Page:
Sunday, 15 January 2017

Zeppelins, Loughborough, Heanor and Led Zeppelin

So, last week Zeppelins featured in my world again. It's almost 101 years since that fateful night - 31st January 1916 - when Zeppelin airships dropped bombs on Loughborough. It is believed their pilots were heading for Liverpool, but because of the inadequate navigation systems available to them at the time, and also because of the lack of orientation possible, due to the blackouts, our town was targeted, as we had left lights on.

In actual fact, there were a number of airships flying into and over Britain on that fateful night, and the raids have become known as the Midlands raid, so as well as bombs dropping on Loughborough, bombs were also released onto Birmingham, Titpon, Wednesbury, Dudley, Walsall, Ilkeston, Bennerley, Stanton, Trowell, Burton, Overseal and Swadlincote - though not necessarily a comprehensive list. 

I popped along to the Heanor and District Local History Society meeting last week to hear Stephen Flinders, Chair of Ilkeston and District Local History Society, talk about the "Terror from the Skies", an account of January 31st 1916, the night the Zeppelins came. And what an exciting talk it was too! Stephen had some interesting information to share with the audience - which numbered in excess of 100 folk - and had done some great work on mapping out the journey of each of the individual Zeppelins involved in the raids on that fateful evening, so we could see the exact route each travelled. We heard stories of lucky escapes, and unfortunate decisions. We heard accounts of Zeppelin-sightings from eye-witnesses, we saw adverts for post-raid Zeppelin attack insurance, we looked at satirical illustrations from the likes of Punch magazine, we heard the story of the message in a bottle, and we wondered at the marketing of Coleman's mustard!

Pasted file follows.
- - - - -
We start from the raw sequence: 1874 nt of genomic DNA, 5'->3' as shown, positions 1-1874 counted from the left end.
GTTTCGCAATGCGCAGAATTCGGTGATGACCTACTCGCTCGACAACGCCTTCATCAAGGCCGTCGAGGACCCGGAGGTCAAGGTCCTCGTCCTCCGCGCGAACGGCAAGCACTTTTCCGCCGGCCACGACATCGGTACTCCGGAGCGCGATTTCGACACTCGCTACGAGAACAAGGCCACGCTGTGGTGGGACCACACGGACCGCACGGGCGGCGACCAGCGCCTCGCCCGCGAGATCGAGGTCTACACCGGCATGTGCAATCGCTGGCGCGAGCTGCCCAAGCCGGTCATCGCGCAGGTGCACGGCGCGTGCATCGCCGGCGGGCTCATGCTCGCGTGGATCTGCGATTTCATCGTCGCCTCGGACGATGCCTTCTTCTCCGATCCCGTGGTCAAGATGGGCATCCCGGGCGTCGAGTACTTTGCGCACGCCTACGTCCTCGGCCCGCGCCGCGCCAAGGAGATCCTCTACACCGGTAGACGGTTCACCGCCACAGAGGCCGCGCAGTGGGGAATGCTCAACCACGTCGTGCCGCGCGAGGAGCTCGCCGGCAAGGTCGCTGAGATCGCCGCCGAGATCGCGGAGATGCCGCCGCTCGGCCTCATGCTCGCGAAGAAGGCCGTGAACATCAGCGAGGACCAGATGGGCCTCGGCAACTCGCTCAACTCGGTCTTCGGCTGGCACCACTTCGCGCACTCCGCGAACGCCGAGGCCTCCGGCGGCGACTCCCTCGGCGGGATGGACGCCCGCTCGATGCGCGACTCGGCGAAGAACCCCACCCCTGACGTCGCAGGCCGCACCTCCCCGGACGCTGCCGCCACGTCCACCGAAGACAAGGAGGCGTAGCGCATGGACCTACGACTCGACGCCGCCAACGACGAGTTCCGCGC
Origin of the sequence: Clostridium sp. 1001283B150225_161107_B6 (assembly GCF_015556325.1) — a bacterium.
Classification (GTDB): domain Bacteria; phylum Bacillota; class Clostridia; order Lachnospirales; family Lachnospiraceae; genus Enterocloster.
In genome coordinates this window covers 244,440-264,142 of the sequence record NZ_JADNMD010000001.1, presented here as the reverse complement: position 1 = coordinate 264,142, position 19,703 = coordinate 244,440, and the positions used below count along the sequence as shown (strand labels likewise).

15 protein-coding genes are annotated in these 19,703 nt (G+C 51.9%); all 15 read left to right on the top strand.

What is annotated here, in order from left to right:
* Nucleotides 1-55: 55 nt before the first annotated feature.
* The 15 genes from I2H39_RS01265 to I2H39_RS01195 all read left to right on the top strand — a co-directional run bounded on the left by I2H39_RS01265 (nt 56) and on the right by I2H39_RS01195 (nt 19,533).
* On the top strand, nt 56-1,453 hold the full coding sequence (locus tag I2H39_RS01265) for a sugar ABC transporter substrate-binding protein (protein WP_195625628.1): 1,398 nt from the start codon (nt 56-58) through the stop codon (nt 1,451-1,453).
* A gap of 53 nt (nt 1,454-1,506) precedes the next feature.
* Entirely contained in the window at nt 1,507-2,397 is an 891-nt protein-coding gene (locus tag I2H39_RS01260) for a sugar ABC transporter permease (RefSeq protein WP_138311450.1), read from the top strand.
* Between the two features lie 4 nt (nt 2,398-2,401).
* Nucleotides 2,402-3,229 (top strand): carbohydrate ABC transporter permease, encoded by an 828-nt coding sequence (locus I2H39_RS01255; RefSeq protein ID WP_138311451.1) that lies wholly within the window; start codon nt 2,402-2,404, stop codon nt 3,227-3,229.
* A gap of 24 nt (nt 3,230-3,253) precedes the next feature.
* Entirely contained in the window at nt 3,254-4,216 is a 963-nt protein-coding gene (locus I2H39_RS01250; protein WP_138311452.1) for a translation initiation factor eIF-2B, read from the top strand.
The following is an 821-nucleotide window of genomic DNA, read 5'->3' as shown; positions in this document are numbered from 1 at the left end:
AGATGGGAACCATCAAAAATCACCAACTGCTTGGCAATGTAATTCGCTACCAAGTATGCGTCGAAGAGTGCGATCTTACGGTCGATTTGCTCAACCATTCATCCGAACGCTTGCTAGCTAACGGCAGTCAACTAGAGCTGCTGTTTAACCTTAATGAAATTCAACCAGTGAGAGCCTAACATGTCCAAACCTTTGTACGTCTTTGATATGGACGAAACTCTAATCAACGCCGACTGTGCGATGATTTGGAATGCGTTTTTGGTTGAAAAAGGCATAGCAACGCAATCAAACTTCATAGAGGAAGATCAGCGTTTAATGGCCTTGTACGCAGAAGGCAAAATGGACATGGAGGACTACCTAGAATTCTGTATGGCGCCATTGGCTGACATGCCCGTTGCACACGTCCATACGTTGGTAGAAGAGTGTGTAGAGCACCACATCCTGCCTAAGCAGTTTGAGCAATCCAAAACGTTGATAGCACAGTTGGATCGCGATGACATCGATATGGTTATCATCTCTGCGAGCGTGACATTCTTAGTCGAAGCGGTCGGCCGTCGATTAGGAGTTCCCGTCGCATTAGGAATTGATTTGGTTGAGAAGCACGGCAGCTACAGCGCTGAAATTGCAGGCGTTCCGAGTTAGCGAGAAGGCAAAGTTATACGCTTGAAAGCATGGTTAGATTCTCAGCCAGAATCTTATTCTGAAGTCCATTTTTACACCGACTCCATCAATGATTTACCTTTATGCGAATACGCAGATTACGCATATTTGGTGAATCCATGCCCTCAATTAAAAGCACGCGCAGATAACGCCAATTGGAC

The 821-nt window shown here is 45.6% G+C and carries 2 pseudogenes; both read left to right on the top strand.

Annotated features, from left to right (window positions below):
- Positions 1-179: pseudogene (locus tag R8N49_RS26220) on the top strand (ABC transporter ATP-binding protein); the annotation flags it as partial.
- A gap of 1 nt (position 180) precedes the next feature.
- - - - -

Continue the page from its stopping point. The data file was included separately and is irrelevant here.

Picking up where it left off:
Having listened to Stephen's talk, I now have a bigger picture of the Zeppelin raids of 31st January 1916 which saw so many bombs being released onto the Midlands, the overall death toll being around 71, and the casualties amounting to about 113. According to Derbyshire Life (see below), "the raid on the Midlands on the night of 31st January / 1st February 1916 [was] noted as one of the heaviest of the First World War."

Last year, following a walk led by Bob Stephens, a fellow accredited Leicestershire Tour Guide, I created a virtual walk around Loughborough which you can follow if you wish to visit the sites affected by the Zeppelin bombs. More information on Zeppelins from this blog can be found on the following pages:
And so to Led Zeppelin! The story of their formation seems a bit complicated (think Yardbirds, New Yardbirds, Jimmy Page, Robert Plant, Jeff Beck, John Bonham, Keith Moon etc.). According to Wikipedia (oh go on, please give me a break, I don't actually know much about rock music so I had to look somewhere!!) one of the stories associated with how the band got its name revolves around the idea that a supergroup with Jimmy page and Jeff Beck would, according to Keith Moon and John Entwistle, not go down very well, in fact would be like a lead balloon. Dropping the "a" from lead, and substituting Zeppelin for balloon made for what was considered to be the perfect name for the group which Jimmy page had envisioned. Sounds plausible to me!  
     
Anyway,if you want to read more about the Zeppelin raids on the Midlands, here are a few websites you could view:
Thanks for stopping by!

You are welcome to quote passages from any of my posts, with appropriate credit. The correct citation for this looks as follow:

Dyer, Lynne (2017). Zeppelins Loughborough Heanor and Led Zeppelin. [Online] Available from: http://lynneaboutloughborough.blogspot.com/2017/01/zeppelins-loughborough-heanor-and-led.html [Accessed 15 January 2017]


   

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